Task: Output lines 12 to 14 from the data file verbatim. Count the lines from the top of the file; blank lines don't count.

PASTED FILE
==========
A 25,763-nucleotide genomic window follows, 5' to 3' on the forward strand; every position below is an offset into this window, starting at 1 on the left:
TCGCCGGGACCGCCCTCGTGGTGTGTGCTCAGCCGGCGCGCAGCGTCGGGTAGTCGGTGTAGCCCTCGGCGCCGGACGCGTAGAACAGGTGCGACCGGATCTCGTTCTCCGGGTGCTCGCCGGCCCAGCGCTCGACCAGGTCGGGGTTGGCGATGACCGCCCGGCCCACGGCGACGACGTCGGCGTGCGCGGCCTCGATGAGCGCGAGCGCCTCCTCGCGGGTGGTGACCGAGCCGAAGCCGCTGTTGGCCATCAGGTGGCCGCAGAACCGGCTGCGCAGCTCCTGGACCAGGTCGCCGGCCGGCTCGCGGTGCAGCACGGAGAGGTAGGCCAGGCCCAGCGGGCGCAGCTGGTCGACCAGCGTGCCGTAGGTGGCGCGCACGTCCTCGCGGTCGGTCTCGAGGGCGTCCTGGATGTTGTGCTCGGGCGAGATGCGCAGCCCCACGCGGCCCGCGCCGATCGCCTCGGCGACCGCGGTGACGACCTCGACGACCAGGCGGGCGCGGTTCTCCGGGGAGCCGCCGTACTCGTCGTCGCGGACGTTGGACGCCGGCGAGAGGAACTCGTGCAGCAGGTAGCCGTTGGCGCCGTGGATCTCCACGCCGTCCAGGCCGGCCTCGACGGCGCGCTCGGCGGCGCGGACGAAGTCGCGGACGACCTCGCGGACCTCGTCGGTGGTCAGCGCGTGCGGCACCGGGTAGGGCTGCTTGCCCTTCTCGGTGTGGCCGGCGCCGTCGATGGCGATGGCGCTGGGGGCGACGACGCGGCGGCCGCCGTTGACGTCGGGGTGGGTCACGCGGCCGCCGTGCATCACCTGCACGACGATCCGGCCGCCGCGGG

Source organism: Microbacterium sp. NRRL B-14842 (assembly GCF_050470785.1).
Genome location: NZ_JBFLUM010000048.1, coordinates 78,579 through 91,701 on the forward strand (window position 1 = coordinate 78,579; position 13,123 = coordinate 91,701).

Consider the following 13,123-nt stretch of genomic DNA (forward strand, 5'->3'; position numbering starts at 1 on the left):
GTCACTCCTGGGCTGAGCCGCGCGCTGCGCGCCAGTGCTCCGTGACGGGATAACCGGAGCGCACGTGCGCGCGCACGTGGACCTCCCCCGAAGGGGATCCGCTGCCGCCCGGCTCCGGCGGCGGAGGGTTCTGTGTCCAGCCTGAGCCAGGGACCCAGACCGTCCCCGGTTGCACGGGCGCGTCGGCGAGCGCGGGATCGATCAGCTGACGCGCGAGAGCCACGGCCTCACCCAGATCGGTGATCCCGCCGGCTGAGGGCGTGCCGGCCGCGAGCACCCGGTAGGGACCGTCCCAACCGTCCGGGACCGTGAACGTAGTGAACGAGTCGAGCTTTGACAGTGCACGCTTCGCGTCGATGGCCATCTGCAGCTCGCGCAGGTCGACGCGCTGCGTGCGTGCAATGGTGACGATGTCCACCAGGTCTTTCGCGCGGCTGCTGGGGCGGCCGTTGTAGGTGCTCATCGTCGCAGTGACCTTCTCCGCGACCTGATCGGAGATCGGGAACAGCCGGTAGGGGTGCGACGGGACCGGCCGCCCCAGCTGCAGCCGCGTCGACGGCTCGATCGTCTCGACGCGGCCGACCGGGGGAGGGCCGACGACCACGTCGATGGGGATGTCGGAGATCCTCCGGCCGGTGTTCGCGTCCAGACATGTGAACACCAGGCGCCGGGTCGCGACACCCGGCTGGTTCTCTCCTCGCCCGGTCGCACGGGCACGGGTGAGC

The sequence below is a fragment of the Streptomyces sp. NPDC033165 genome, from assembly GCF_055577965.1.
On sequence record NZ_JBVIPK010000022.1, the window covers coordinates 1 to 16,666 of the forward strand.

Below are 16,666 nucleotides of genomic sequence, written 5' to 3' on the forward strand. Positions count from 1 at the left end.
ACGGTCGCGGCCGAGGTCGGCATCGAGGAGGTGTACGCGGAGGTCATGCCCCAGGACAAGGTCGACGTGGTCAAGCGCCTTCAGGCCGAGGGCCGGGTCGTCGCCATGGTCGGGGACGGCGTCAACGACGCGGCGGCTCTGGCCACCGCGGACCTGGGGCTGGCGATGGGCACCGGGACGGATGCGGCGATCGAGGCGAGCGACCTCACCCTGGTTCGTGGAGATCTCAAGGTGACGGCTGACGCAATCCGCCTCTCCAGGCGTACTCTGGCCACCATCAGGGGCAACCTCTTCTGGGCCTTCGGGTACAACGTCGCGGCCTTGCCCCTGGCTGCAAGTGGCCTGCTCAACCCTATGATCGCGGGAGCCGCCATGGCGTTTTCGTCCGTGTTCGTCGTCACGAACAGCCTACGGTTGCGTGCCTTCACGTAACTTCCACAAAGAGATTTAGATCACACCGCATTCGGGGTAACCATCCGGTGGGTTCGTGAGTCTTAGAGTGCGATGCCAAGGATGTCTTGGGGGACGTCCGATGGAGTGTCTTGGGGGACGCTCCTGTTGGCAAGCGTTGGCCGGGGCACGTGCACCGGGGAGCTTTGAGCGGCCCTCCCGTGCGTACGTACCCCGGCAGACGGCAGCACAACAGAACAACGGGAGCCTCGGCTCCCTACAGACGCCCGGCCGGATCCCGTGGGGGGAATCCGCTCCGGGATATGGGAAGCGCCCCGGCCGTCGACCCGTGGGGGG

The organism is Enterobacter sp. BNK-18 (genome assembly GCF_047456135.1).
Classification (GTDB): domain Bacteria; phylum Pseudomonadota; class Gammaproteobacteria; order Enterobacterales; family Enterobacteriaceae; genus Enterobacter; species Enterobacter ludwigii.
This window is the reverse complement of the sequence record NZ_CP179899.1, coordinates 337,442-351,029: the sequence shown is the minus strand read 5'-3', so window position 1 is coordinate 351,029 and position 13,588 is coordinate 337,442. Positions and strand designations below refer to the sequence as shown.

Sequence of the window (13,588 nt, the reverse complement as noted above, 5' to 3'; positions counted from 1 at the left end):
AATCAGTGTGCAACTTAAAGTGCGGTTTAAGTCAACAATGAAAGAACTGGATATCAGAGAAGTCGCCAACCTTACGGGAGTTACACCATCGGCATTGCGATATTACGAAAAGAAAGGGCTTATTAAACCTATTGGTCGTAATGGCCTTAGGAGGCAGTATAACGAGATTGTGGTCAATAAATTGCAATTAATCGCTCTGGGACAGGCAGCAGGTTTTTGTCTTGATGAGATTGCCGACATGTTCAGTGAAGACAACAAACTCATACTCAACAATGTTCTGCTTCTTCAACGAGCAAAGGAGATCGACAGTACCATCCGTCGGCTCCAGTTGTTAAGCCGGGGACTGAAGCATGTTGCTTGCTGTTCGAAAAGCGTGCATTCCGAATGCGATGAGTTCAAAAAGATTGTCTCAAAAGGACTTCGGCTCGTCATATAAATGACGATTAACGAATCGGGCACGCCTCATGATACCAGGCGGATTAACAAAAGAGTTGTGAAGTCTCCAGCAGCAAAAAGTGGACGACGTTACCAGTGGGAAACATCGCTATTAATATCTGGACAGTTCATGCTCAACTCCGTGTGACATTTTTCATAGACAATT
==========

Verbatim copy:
Classification (GTDB): domain Bacteria; phylum Pseudomonadota; class Gammaproteobacteria; order Enterobacterales; family Enterobacteriaceae; genus Enterobacter; species Enterobacter ludwigii.
This window is the reverse complement of the sequence record NZ_CP179899.1, coordinates 337,442-351,029: the sequence shown is the minus strand read 5'-3', so window position 1 is coordinate 351,029 and position 13,588 is coordinate 337,442. Positions and strand designations below refer to the sequence as shown.

Sequence of the window (13,588 nt, the reverse complement as noted above, 5' to 3'; positions counted from 1 at the left end):